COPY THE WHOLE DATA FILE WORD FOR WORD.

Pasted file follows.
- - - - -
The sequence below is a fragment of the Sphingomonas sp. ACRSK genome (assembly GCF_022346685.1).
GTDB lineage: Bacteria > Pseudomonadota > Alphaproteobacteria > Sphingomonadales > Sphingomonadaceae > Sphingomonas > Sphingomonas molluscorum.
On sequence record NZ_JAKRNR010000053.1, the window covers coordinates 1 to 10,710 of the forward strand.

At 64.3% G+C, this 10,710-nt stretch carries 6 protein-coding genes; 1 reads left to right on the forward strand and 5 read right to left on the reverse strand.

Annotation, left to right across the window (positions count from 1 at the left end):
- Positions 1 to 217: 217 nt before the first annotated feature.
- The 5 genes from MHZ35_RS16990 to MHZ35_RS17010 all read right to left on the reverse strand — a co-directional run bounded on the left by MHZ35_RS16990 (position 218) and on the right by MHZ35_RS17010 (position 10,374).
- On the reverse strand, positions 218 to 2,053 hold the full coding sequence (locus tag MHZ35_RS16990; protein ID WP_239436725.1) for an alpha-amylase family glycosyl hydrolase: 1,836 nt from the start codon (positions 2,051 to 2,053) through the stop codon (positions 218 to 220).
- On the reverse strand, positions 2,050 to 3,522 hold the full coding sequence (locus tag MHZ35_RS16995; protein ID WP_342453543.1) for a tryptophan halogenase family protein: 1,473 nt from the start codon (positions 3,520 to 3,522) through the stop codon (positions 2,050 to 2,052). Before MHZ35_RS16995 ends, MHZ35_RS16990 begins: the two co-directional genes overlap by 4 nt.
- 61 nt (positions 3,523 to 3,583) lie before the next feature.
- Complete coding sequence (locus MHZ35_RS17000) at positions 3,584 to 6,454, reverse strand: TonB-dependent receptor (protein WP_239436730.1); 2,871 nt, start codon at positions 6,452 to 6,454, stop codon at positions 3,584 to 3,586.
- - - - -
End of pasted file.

The sequence below is a fragment of the Sphingomonas sp. ACRSK genome (assembly GCF_022346685.1).
GTDB lineage: Bacteria > Pseudomonadota > Alphaproteobacteria > Sphingomonadales > Sphingomonadaceae > Sphingomonas > Sphingomonas molluscorum.
On sequence record NZ_JAKRNR010000053.1, the window covers coordinates 1 to 10,710 of the forward strand.

At 64.3% G+C, this 10,710-nt stretch carries 6 protein-coding genes; 1 reads left to right on the forward strand and 5 read right to left on the reverse strand.

Annotation, left to right across the window (positions count from 1 at the left end):
- Positions 1 to 217: 217 nt before the first annotated feature.
- The 5 genes from MHZ35_RS16990 to MHZ35_RS17010 all read right to left on the reverse strand — a co-directional run bounded on the left by MHZ35_RS16990 (position 218) and on the right by MHZ35_RS17010 (position 10,374).
- On the reverse strand, positions 218 to 2,053 hold the full coding sequence (locus tag MHZ35_RS16990; protein ID WP_239436725.1) for an alpha-amylase family glycosyl hydrolase: 1,836 nt from the start codon (positions 2,051 to 2,053) through the stop codon (positions 218 to 220).
- On the reverse strand, positions 2,050 to 3,522 hold the full coding sequence (locus tag MHZ35_RS16995; protein ID WP_342453543.1) for a tryptophan halogenase family protein: 1,473 nt from the start codon (positions 3,520 to 3,522) through the stop codon (positions 2,050 to 2,052). Before MHZ35_RS16995 ends, MHZ35_RS16990 begins: the two co-directional genes overlap by 4 nt.
- 61 nt (positions 3,523 to 3,583) lie before the next feature.
- Complete coding sequence (locus MHZ35_RS17000) at positions 3,584 to 6,454, reverse strand: TonB-dependent receptor (protein WP_239436730.1); 2,871 nt, start codon at positions 6,452 to 6,454, stop codon at positions 3,584 to 3,586.